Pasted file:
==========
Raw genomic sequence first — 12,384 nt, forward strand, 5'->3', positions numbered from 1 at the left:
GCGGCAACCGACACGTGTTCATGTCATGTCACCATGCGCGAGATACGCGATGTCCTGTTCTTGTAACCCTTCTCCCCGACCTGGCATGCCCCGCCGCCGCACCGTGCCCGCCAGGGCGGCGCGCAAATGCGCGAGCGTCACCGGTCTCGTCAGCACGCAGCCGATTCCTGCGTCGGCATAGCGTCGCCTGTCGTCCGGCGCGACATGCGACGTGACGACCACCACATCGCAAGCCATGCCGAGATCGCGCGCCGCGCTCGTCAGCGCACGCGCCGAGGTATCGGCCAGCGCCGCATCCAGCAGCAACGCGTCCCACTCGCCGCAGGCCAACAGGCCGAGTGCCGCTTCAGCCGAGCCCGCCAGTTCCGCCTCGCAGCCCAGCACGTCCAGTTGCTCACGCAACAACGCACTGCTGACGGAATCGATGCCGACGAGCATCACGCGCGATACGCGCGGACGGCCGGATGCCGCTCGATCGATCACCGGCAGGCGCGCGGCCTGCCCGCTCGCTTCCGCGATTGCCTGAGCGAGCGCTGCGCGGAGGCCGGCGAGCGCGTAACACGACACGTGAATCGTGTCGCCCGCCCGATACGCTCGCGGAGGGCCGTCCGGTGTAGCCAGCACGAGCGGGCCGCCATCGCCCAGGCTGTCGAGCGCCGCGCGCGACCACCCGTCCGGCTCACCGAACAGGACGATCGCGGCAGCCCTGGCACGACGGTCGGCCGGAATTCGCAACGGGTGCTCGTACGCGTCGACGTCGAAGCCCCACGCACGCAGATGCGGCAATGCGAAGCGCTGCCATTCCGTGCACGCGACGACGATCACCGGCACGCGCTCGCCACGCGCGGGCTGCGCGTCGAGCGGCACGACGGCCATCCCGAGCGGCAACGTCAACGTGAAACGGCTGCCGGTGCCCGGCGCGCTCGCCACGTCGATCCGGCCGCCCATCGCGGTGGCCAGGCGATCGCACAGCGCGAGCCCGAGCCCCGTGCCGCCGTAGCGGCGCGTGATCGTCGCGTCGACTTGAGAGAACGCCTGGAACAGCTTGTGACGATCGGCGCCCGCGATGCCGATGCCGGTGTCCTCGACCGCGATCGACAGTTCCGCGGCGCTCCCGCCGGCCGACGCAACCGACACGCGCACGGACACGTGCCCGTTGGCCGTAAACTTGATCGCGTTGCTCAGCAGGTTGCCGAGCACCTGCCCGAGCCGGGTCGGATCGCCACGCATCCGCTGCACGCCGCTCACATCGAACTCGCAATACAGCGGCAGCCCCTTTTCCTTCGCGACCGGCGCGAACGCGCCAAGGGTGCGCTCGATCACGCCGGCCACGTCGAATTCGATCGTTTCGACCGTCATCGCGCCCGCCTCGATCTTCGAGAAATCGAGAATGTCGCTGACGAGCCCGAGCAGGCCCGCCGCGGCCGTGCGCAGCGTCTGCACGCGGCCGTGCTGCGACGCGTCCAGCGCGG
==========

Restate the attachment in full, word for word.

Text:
Raw genomic sequence first — 12,384 nt, forward strand, 5'->3', positions numbered from 1 at the left:
GCGGCAACCGACACGTGTTCATGTCATGTCACCATGCGCGAGATACGCGATGTCCTGTTCTTGTAACCCTTCTCCCCGACCTGGCATGCCCCGCCGCCGCACCGTGCCCGCCAGGGCGGCGCGCAAATGCGCGAGCGTCACCGGTCTCGTCAGCACGCAGCCGATTCCTGCGTCGGCATAGCGTCGCCTGTCGTCCGGCGCGACATGCGACGTGACGACCACCACATCGCAAGCCATGCCGAGATCGCGCGCCGCGCTCGTCAGCGCACGCGCCGAGGTATCGGCCAGCGCCGCATCCAGCAGCAACGCGTCCCACTCGCCGCAGGCCAACAGGCCGAGTGCCGCTTCAGCCGAGCCCGCCAGTTCCGCCTCGCAGCCCAGCACGTCCAGTTGCTCACGCAACAACGCACTGCTGACGGAATCGATGCCGACGAGCATCACGCGCGATACGCGCGGACGGCCGGATGCCGCTCGATCGATCACCGGCAGGCGCGCGGCCTGCCCGCTCGCTTCCGCGATTGCCTGAGCGAGCGCTGCGCGGAGGCCGGCGAGCGCGTAACACGACACGTGAATCGTGTCGCCCGCCCGATACGCTCGCGGAGGGCCGTCCGGTGTAGCCAGCACGAGCGGGCCGCCATCGCCCAGGCTGTCGAGCGCCGCGCGCGACCACCCGTCCGGCTCACCGAACAGGACGATCGCGGCAGCCCTGGCACGACGGTCGGCCGGAATTCGCAACGGGTGCTCGTACGCGTCGACGTCGAAGCCCCACGCACGCAGATGCGGCAATGCGAAGCGCTGCCATTCCGTGCACGCGACGACGATCACCGGCACGCGCTCGCCACGCGCGGGCTGCGCGTCGAGCGGCACGACGGCCATCCCGAGCGGCAACGTCAACGTGAAACGGCTGCCGGTGCCCGGCGCGCTCGCCACGTCGATCCGGCCGCCCATCGCGGTGGCCAGGCGATCGCACAGCGCGAGCCCGAGCCCCGTGCCGCCGTAGCGGCGCGTGATCGTCGCGTCGACTTGAGAGAACGCCTGGAACAGCTTGTGACGATCGGCGCCCGCGATGCCGATGCCGGTGTCCTCGACCGCGATCGACAGTTCCGCGGCGCTCCCGCCGGCCGACGCAACCGACACGCGCACGGACACGTGCCCGTTGGCCGTAAACTTGATCGCGTTGCTCAGCAGGTTGCCGAGCACCTGCCCGAGCCGGGTCGGATCGCCACGCATCCGCTGCACGCCGCTCACATCGAACTCGCAATACAGCGGCAGCCCCTTTTCCTTCGCGACCGGCGCGAACGCGCCAAGGGTGCGCTCGATCACGCCGGCCACGTCGAATTCGATCGTTTCGACCGTCATCGCGCCCGCCTCGATCTTCGAGAAATCGAGAATGTCGCTGACGAGCCCGAGCAGGCCCGCCGCGGCCGTGCGCAGCGTCTGCACGCGGCCGTGCTGCGACGCGTCCAGCGCGG